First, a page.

having uniform base. In the next models, the non-uniformities of real ground were simulated using a concrete pedestal

installed at the very bottom of the shear box. Pipe deformations under dynamic loading, acceleration distribution in

height, soil settlement and horizontal displacements were measured by strain gauges, acceleratometers and

displacement meters. Analyzing the obtained data, influence of different parameters of dynamic loading such as

acceleration, frequency, soil density, base conditions and shaking direction to pipe axis on the acceleration

amplification ratio and pipe deformation were investigated. Also in order to study the effect of dynamic loading on two

different materials, soil and pipe, the horizontal strains were compared


S. A. Sadrnejad, S. A. Ghoreishian Amir,
Volume 8, Issue 2 (6-2010)
Abstract

A semi-micromechanical multilaminate model is introduced here to predict the mechanical behavior of soils.

This model is like a bridge between micro and macro scale upon the satisfaction of minimum potential energy level

during any applied stress/strain increments. The concept of this model is based on a certain number of sampling planes

which constitute the elastic-plastic behavior of the soil. The soil behavior presents as the summation of behavior on

these planes. A simple unconventional constitutive equations are used in each of the planes to describe the behavior

of these planes separately. An unconventional plasticity can predict the soil behavior as a smooth curve with

considering plastic deformation due to change of stress state inside the yield surface. The model is capable of

predicting softening behavior of the soil in a reasonable manner due to using unconventional plasticity. The influences

of induced anisotropy are included in a rational way without any additional hypotheses owing to in-nature properties

of the multilaminate framework. Results of this model are compared with test data and reasonable agreement is found.


A.r. Khaloo, I. Eshghi, P. Piran Aghl,
Volume 8, Issue 3 (9-2010)
Abstract

In this paper the response of cantilevered reinforced concrete (RC) beams with smart rebars under static lateral loading has been numerically studied, using Finite Element Method. The material used in this study is SuperelasticShape Memory Alloys (SE SMAs) which contains nickel and titanium elements. The SE SMA is a unique alloy that has the ability to undergo large deformations and return to their undeformed shape by removal of stresses. In this study, different quantities of steel and smart rebars have been used for reinforcement andthe behavior of these models under lateral loading, including their load-displacement curves, residual displacements, and stiffness, were discussed. During lateral loading, rebars yield or concrete crushes in compression zone in some parts of the beams and also residual deflections are created in the structure. It is found that by using SMA rebars in RC beams, these materials tend to return to the previous state (zero strain), so they reduce the permanent deformations and also in turn create forces known as recovery forces in the structure which lead into closing of concrete cracks in tensile zone. This ability makes special structures to maintain their serviceability even after a strong earthquake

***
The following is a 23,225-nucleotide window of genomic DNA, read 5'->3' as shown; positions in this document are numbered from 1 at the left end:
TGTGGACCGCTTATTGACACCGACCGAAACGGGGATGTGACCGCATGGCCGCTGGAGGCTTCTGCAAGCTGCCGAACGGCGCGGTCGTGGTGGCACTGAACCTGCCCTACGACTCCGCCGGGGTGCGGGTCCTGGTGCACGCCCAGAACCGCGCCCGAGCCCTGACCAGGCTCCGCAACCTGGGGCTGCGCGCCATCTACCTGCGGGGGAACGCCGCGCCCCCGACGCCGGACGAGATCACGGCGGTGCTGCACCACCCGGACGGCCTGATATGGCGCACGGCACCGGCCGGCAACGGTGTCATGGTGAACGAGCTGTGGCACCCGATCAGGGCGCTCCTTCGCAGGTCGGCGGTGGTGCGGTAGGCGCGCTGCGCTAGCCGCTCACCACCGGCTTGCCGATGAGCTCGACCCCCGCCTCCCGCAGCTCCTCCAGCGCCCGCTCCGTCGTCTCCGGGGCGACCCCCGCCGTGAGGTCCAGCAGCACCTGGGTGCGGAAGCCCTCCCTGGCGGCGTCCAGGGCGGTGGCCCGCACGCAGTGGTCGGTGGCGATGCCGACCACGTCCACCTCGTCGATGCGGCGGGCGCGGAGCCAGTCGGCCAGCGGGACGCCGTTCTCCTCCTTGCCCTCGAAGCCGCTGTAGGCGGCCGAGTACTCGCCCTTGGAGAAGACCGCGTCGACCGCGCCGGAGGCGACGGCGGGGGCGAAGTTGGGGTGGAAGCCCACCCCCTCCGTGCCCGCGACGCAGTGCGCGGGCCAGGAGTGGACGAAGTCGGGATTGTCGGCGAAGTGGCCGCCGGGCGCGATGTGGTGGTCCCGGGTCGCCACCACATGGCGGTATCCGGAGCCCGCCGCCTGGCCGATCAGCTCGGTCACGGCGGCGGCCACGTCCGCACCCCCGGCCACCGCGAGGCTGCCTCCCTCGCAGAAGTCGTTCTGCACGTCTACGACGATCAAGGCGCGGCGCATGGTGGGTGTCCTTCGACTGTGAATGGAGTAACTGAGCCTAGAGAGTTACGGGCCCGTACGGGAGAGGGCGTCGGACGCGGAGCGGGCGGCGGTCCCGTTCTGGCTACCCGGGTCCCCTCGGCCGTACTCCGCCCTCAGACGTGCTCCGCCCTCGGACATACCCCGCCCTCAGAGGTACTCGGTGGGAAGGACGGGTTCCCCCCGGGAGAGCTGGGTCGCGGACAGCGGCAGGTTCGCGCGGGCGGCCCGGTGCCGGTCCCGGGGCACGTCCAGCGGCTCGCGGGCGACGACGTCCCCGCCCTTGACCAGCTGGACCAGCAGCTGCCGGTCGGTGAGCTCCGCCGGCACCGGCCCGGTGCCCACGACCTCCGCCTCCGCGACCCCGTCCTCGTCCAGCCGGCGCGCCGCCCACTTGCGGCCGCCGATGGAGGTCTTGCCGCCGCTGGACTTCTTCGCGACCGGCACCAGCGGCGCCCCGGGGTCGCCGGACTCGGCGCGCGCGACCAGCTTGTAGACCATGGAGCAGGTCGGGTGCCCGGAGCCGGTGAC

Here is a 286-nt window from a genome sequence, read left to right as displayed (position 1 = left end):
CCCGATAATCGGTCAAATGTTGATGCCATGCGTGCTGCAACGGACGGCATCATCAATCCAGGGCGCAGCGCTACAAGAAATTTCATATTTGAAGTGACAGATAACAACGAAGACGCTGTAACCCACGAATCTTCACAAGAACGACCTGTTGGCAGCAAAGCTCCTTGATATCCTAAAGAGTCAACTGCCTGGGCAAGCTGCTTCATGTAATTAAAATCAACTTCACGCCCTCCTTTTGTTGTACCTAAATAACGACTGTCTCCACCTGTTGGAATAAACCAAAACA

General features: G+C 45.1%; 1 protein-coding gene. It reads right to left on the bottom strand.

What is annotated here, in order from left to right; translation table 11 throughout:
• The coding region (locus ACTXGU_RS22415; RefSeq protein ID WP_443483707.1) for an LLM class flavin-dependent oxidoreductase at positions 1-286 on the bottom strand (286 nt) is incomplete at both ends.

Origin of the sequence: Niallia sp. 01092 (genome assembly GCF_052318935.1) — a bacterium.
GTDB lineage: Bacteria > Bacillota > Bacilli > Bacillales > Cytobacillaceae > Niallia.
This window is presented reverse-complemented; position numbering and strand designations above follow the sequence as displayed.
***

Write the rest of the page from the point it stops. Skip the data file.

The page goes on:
D. P. Chen, C. X. Qian, C. L. Liu,
Volume 8, Issue 4 (12-2010)
Abstract

 Concrete deformation due to temperature and moisture condition will always develop simultaneously and interactively. The environmentally (hygral and thermally) induced stress and deformation are essential to concrete durability. To simulate the deformation of concrete caused by the coupling effect of temperature and moisture, a numerical simulation approach is proposed comprising analytical process and finite element analysis is proposed based on the mechanism of heat and moisture transfer in porous medium. In analytical method, Laplace transformation and transfer function were used to simplify and solve the coupled partial differential equations of heat and moisture transfer. The hygro-thermal deformation of concrete is numerically simulated by finite element method (FEM) based on the obtained temperature and moisture stress transformed from the solved moisture distribution. This numerical simulation approach avoids the complex eigenvalues, coupling difficulty and low accuracy in other solving method, and also effectively calculates the moisture induced shrinkage which is almost impossible using familiar FEM software. Furthermore, a software named Combined Temperature and Moisture Simulation System for concrete (CTMSoft) was represented and developed by a mix programming of Visual Basic, Matlab and ANSYS. CTMSoft provided a simple and more intuitive interface between user and computer by providing a graphical user interface (GUI). The validity of the numerical simulation approach was verified by two cases analysis.